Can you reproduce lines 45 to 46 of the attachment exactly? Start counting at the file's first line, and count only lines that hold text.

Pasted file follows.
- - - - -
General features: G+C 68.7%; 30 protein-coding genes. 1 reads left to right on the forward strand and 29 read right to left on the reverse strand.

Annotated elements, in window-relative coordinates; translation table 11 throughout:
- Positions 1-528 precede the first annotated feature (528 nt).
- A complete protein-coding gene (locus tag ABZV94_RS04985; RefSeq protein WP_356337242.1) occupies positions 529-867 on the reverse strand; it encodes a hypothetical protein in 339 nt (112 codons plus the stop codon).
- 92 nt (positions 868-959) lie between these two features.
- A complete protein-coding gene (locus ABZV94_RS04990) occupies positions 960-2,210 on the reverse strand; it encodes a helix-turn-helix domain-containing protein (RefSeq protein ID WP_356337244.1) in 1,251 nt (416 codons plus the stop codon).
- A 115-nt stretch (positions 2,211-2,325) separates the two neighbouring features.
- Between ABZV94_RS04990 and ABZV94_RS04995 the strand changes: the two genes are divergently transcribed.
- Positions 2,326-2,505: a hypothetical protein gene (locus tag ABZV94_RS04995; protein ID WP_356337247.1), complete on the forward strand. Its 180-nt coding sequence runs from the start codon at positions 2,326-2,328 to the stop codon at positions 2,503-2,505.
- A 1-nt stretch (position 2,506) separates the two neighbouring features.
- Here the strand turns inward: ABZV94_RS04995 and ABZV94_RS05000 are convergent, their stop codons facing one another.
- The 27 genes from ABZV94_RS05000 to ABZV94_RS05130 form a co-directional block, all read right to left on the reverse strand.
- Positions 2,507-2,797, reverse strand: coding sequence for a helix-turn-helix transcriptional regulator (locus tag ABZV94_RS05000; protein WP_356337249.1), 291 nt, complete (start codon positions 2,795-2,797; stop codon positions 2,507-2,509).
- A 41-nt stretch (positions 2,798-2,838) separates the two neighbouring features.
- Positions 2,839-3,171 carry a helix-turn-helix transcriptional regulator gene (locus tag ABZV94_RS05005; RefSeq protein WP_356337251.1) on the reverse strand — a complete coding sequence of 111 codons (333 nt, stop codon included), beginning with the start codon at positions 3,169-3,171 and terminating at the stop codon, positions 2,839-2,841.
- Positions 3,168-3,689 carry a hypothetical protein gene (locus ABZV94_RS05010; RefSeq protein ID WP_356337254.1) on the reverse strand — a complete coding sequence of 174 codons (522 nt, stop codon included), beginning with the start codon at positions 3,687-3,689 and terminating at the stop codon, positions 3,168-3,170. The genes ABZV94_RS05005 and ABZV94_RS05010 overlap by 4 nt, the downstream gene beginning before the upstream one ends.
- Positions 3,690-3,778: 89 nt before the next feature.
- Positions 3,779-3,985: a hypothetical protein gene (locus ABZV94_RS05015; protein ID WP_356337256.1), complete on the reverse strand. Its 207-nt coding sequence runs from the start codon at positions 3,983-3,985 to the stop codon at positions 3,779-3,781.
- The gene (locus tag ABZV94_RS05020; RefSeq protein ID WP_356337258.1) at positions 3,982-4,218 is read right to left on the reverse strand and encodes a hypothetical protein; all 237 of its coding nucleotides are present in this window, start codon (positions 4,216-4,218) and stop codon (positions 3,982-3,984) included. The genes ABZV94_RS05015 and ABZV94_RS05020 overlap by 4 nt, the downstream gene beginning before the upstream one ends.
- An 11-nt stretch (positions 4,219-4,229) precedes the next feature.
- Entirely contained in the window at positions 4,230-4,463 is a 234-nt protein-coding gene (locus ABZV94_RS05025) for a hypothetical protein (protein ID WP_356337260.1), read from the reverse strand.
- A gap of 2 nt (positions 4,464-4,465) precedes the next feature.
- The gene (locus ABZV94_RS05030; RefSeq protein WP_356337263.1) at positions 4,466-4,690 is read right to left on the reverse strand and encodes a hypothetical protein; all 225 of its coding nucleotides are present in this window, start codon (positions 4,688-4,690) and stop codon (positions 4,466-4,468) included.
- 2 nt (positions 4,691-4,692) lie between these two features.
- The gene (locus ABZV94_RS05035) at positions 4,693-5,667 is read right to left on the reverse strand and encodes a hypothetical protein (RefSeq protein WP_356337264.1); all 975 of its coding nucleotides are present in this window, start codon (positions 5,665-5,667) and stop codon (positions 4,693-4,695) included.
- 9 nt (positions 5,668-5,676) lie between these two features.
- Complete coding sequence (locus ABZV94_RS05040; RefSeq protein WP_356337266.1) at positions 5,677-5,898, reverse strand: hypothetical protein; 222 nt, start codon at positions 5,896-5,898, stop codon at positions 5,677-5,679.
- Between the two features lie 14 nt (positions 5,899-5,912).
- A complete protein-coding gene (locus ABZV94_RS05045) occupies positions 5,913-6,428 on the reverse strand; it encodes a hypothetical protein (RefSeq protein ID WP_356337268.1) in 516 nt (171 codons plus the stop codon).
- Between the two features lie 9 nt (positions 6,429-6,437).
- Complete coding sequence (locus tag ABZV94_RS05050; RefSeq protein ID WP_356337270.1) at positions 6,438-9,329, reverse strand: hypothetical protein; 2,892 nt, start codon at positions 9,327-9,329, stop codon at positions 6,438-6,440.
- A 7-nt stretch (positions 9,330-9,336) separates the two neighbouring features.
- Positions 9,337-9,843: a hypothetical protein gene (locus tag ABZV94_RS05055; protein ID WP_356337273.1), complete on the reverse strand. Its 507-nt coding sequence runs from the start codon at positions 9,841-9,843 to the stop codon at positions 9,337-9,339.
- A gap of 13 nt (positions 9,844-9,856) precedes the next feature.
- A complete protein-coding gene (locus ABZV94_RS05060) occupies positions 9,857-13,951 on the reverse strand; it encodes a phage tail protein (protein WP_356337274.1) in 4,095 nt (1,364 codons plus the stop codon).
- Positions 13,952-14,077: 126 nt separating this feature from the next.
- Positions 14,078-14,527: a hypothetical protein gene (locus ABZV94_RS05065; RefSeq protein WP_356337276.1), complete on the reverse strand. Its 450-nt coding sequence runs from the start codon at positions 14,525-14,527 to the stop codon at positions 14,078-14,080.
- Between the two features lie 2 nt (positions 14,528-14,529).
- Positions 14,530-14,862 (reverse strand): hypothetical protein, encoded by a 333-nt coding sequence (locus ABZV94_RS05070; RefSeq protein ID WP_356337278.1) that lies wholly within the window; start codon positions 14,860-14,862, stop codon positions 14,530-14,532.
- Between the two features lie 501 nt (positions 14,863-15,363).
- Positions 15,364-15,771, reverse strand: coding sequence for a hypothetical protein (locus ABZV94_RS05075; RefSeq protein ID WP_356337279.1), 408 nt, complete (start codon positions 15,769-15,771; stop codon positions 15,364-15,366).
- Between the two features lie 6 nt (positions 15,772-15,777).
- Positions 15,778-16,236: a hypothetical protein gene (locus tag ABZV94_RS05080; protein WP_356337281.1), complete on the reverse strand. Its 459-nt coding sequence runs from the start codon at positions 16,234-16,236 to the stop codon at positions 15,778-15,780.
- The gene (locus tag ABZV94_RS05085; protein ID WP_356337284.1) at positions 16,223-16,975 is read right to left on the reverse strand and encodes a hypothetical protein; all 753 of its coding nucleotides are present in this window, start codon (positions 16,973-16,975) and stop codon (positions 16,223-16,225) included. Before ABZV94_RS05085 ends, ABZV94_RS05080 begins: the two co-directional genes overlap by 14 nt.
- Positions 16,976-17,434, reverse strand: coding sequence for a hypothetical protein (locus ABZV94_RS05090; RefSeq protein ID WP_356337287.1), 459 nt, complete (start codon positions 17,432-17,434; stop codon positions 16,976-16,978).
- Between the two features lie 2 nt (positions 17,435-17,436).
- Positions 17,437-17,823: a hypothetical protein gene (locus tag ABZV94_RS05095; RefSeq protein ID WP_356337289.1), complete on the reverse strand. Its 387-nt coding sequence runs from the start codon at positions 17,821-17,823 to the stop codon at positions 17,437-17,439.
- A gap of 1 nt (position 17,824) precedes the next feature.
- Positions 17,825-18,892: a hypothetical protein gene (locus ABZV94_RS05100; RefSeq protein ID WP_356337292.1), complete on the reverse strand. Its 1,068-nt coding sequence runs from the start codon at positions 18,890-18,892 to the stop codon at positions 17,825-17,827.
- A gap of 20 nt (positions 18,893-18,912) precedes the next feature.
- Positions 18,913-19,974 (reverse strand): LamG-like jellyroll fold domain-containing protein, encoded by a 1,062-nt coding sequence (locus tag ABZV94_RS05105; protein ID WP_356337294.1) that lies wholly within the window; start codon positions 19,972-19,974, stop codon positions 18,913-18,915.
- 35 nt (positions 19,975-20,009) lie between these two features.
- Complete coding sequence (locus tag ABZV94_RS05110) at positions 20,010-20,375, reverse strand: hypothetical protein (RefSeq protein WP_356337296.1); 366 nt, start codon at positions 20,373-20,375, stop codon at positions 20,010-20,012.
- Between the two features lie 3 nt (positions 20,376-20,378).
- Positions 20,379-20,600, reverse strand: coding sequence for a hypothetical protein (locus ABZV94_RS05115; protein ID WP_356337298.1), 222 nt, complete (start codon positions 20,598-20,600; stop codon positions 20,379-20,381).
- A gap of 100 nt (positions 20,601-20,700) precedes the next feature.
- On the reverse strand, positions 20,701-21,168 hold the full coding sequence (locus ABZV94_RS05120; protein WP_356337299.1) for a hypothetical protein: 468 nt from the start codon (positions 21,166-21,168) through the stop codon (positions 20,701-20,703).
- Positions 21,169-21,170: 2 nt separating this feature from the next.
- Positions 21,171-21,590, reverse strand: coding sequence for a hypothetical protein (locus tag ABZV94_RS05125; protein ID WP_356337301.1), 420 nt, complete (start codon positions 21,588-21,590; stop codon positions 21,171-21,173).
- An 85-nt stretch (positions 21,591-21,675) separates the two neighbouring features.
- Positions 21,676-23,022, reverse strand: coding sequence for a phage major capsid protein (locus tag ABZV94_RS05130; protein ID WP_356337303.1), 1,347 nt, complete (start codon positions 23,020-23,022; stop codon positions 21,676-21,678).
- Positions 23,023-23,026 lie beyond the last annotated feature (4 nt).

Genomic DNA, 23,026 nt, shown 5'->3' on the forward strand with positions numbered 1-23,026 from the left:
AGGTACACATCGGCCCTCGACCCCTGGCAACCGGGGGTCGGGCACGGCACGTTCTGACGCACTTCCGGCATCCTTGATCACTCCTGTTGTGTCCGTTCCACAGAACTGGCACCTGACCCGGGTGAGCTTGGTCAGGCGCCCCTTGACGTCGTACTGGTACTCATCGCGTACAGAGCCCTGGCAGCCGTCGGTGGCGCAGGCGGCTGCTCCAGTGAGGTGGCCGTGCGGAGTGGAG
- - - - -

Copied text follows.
- Positions 16,976-17,434, reverse strand: coding sequence for a hypothetical protein (locus ABZV94_RS05090; RefSeq protein ID WP_356337287.1), 459 nt, complete (start codon positions 17,432-17,434; stop codon positions 16,976-16,978).
- Between the two features lie 2 nt (positions 17,435-17,436).